SAINT FRANCESCO MARIA DA CAMPOROSSOIn the final years of his life he employed even harsher mortifications and continued in his commitments despite a grave infirmity that affected his legs. His simple spirituality found its focus in the offering of sacrifice, nourished by faith and hope. His letters express this. He either wrote them himself with tremendous effort, or would dictate them. The most representative image of him, traceable to a picture painted by Fr. Donato and given to Pius IX, shows him in the act of giving his life for the salvation of the city of Genoa. In 1866 in fact, when the port city was struck by a cholera epidemic and Francesco Maria was unable to help the sick due to the precarious condition of his health, he offered his life for the defeat of the sickness. He died from the sickness three days later on 17 September 1866. According to some contemporary sources, the number of cholera victims started to diminish at the same time.

His body, covered with quicklime, was first buried in the cemetery at Staglieno where a monument was erected to him by public subscription. His remains were later transferred in 1911 to the friary church where he had lived. After his death, the faithful continued to turn to him with devotion. Graces and miracles began to occur which were attributable to his intercession. After the initial stages, his cause was introduced in Rome on 9 August 1896. The decree recognising the heroism of his virtue was signed on 18 December 1922. Pius XI beatified him on 30 June 1929. John XXIII canonised him on 9 December 1962 at the conclusion of the first session of the Second Vatican Council. The city of Genoa has erected a monument in the port district.

A reading from a work ascribed to Saint Bonaventure

Vitis Mystica, Additamentum Ivch. 32 Ed. Quaracchi vol VIII, pages 214-215

Chastity is worthless without charity

Charity, which cannot be idle, shows itself in deeds whenever it is present; as Saint Gregory says: “The practice of good works is the proof of love.” The One specially beloved by Christ, John, says: “ I f any one has the world’s goods and sees his brother in need, yet closes his heart against him, how does God’s love abide in him? He who does not love his brother whom he has seen, cannot love God whom he has not seen.”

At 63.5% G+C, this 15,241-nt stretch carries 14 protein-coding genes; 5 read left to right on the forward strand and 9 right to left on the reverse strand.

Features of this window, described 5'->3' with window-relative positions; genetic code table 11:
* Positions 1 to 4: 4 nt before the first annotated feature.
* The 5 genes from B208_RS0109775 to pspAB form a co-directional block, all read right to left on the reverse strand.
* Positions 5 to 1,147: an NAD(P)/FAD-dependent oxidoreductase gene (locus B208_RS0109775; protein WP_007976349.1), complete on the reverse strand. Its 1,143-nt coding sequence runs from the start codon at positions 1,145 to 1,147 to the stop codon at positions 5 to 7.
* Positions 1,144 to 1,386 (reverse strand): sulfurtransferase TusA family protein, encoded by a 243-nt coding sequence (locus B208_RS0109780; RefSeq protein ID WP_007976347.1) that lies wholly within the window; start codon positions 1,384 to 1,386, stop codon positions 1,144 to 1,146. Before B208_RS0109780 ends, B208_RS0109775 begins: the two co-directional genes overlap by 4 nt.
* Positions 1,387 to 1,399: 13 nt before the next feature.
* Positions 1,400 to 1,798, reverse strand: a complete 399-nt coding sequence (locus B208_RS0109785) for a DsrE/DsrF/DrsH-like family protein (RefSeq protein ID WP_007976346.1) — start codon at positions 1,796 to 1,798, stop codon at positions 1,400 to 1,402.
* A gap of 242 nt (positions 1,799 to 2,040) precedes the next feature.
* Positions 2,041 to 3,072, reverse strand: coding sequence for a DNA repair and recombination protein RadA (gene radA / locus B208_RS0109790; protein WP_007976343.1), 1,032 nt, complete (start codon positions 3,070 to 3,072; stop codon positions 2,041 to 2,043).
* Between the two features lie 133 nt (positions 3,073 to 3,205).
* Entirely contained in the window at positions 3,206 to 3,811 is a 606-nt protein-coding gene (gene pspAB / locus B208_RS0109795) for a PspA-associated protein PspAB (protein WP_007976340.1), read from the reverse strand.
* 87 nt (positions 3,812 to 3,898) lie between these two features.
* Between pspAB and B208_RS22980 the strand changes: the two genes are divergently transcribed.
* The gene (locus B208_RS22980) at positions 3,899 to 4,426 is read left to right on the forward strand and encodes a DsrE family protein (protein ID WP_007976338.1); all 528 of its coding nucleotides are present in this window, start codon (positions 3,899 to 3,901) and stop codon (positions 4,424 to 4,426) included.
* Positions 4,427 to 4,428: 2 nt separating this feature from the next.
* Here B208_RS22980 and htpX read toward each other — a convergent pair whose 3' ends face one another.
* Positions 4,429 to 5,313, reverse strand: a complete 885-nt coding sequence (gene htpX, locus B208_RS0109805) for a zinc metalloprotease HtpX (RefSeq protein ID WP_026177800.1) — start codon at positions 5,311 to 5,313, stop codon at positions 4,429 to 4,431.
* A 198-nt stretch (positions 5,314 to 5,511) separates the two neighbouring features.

Truth itself, the good Jesus, took care to indicate the works of mercy by which love of neighbour is manifested. He tells us that concerning these alone will he praise the just at the last judgment, and that for lack of these the reprobate will be damned. He says: “I was hungy and you gave me food, I was thirsty and you gave me drink, I was a stranger and you welcomed me, I was sick and you visited me, I was in prison and you came to me. As you did it to one of the least of these my brethren, you did it to me”. These are the works of mercy springing from the root of charity. We must therefore consider how worthy are the deeds which alone merit praise in so severe an examination. The whiteness of the whitest flower is valueless without these ‐ in other words, virginal purity is valueless without works of charity.

So let each one examine himself to see if he has this good will. When you see a poor man, or a sick man, or a wanderer, and you pass by unmoved, not even, saying a prayer for him nor sparing a sigh of regret, how can you think that you have the intention of helping him? For if you have no compassion for your neighbour in need, equally you do not take pity on him. Whenever we see someone in distress, let us see Christ in him, because the needy, one is a member of Christ’s body. Let us not shut our hearts against him. Thus we will know that the love of God abides in us.

Not less, indeed all the more, must we pity the unhappy men who have wandered from the way of the true faith or of the works which spring from faith, and who remain in the squalor of their sins, whether they are aware of their misfortune or not. We must give them the Bread of Angels, the good Jesus, by our prayers and sighs; he will show mercy to them. Likewise, those to whom the Lord has given understanding should break the bread of

Sacred Scripture and set it before such sinners, praying to the Lord that he would deign to open their eyes, so that they may recognise him; to heal their heart’s perceptiveness, so that they may taste and see that the Lord is sweet, and that they may recognise him in the breaking of bread, in the interpretation of the Sacred Scriptures.


O God,
you made Saint Francis Mary
in his humble service of you
a marvellous example of charity;
grant that, by his prayers and example,
we may persevere
in the sincere and humble service of our brothers:
we ask this through our Lord Jesus Christ, your Son,
who lives and reigns with you and the Holy Spirit,
one God, forever and ever. Amen.